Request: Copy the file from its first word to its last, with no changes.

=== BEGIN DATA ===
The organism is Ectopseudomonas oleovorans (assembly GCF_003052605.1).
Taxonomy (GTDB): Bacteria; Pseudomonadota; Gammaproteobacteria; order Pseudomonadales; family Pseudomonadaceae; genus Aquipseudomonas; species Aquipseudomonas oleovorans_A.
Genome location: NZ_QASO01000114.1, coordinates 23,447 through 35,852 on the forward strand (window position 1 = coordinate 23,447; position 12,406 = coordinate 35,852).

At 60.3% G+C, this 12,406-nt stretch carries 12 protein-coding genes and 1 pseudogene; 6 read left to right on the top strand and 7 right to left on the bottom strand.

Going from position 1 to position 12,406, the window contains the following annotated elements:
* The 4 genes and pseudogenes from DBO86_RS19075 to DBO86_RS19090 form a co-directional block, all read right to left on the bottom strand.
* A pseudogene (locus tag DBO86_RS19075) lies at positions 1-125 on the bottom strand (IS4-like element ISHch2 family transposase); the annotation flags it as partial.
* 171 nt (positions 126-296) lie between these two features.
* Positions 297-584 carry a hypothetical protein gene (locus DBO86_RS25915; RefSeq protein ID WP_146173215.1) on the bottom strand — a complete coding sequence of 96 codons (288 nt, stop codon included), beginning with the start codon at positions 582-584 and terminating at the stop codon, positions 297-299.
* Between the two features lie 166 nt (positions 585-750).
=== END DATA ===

The organism is Ectopseudomonas oleovorans (assembly GCF_003052605.1).
Taxonomy (GTDB): Bacteria; Pseudomonadota; Gammaproteobacteria; order Pseudomonadales; family Pseudomonadaceae; genus Aquipseudomonas; species Aquipseudomonas oleovorans_A.
Genome location: NZ_QASO01000114.1, coordinates 23,447 through 35,852 on the forward strand (window position 1 = coordinate 23,447; position 12,406 = coordinate 35,852).

At 60.3% G+C, this 12,406-nt stretch carries 12 protein-coding genes and 1 pseudogene; 6 read left to right on the top strand and 7 right to left on the bottom strand.

Going from position 1 to position 12,406, the window contains the following annotated elements:
* The 4 genes and pseudogenes from DBO86_RS19075 to DBO86_RS19090 form a co-directional block, all read right to left on the bottom strand.
* A pseudogene (locus tag DBO86_RS19075) lies at positions 1-125 on the bottom strand (IS4-like element ISHch2 family transposase); the annotation flags it as partial.
* 171 nt (positions 126-296) lie between these two features.
* Positions 297-584 carry a hypothetical protein gene (locus DBO86_RS25915; RefSeq protein ID WP_146173215.1) on the bottom strand — a complete coding sequence of 96 codons (288 nt, stop codon included), beginning with the start codon at positions 582-584 and terminating at the stop codon, positions 297-299.
* Between the two features lie 166 nt (positions 585-750).